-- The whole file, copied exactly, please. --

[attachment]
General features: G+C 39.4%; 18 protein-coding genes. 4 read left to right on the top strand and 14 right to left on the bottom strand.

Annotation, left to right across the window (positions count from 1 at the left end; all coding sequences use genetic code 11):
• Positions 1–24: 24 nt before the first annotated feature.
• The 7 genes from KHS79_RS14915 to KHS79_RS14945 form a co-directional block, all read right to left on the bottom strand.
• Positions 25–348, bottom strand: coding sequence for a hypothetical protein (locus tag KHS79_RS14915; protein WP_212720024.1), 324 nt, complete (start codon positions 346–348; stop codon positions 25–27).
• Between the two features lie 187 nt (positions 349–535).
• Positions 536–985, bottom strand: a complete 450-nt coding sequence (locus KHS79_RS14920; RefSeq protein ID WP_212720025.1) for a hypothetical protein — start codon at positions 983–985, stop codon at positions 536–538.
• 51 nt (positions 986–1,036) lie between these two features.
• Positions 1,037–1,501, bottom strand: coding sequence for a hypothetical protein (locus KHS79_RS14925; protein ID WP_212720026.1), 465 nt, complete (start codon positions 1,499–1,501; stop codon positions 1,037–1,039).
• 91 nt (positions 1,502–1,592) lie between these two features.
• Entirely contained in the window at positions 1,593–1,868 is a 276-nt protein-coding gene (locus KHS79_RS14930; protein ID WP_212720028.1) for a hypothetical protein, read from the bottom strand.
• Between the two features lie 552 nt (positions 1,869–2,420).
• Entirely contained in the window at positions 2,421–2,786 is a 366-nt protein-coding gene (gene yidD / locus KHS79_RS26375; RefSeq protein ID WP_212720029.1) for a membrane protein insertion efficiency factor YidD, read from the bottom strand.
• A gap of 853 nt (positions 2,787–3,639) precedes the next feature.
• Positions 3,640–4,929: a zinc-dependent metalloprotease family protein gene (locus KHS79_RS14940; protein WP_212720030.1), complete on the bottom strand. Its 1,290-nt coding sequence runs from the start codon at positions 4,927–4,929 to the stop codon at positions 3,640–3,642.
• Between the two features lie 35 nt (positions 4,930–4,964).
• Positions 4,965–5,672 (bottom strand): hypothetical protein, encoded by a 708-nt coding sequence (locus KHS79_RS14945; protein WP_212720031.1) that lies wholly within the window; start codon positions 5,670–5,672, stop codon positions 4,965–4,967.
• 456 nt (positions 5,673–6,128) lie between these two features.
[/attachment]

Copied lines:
General features: G+C 39.4%; 18 protein-coding genes. 4 read left to right on the top strand and 14 right to left on the bottom strand.

Annotation, left to right across the window (positions count from 1 at the left end; all coding sequences use genetic code 11):
• Positions 1–24: 24 nt before the first annotated feature.
• The 7 genes from KHS79_RS14915 to KHS79_RS14945 form a co-directional block, all read right to left on the bottom strand.
• Positions 25–348, bottom strand: coding sequence for a hypothetical protein (locus tag KHS79_RS14915; protein WP_212720024.1), 324 nt, complete (start codon positions 346–348; stop codon positions 25–27).
• Between the two features lie 187 nt (positions 349–535).
• Positions 536–985, bottom strand: a complete 450-nt coding sequence (locus KHS79_RS14920; RefSeq protein ID WP_212720025.1) for a hypothetical protein — start codon at positions 983–985, stop codon at positions 536–538.
• 51 nt (positions 986–1,036) lie between these two features.
• Positions 1,037–1,501, bottom strand: coding sequence for a hypothetical protein (locus KHS79_RS14925; protein ID WP_212720026.1), 465 nt, complete (start codon positions 1,499–1,501; stop codon positions 1,037–1,039).
• 91 nt (positions 1,502–1,592) lie between these two features.
• Entirely contained in the window at positions 1,593–1,868 is a 276-nt protein-coding gene (locus KHS79_RS14930; protein ID WP_212720028.1) for a hypothetical protein, read from the bottom strand.
• Between the two features lie 552 nt (positions 1,869–2,420).
• Entirely contained in the window at positions 2,421–2,786 is a 366-nt protein-coding gene (gene yidD / locus KHS79_RS26375; RefSeq protein ID WP_212720029.1) for a membrane protein insertion efficiency factor YidD, read from the bottom strand.
• A gap of 853 nt (positions 2,787–3,639) precedes the next feature.
• Positions 3,640–4,929: a zinc-dependent metalloprotease family protein gene (locus KHS79_RS14940; protein WP_212720030.1), complete on the bottom strand. Its 1,290-nt coding sequence runs from the start codon at positions 4,927–4,929 to the stop codon at positions 3,640–3,642.
• Between the two features lie 35 nt (positions 4,930–4,964).
• Positions 4,965–5,672 (bottom strand): hypothetical protein, encoded by a 708-nt coding sequence (locus KHS79_RS14945; protein WP_212720031.1) that lies wholly within the window; start codon positions 5,670–5,672, stop codon positions 4,965–4,967.
• 456 nt (positions 5,673–6,128) lie between these two features.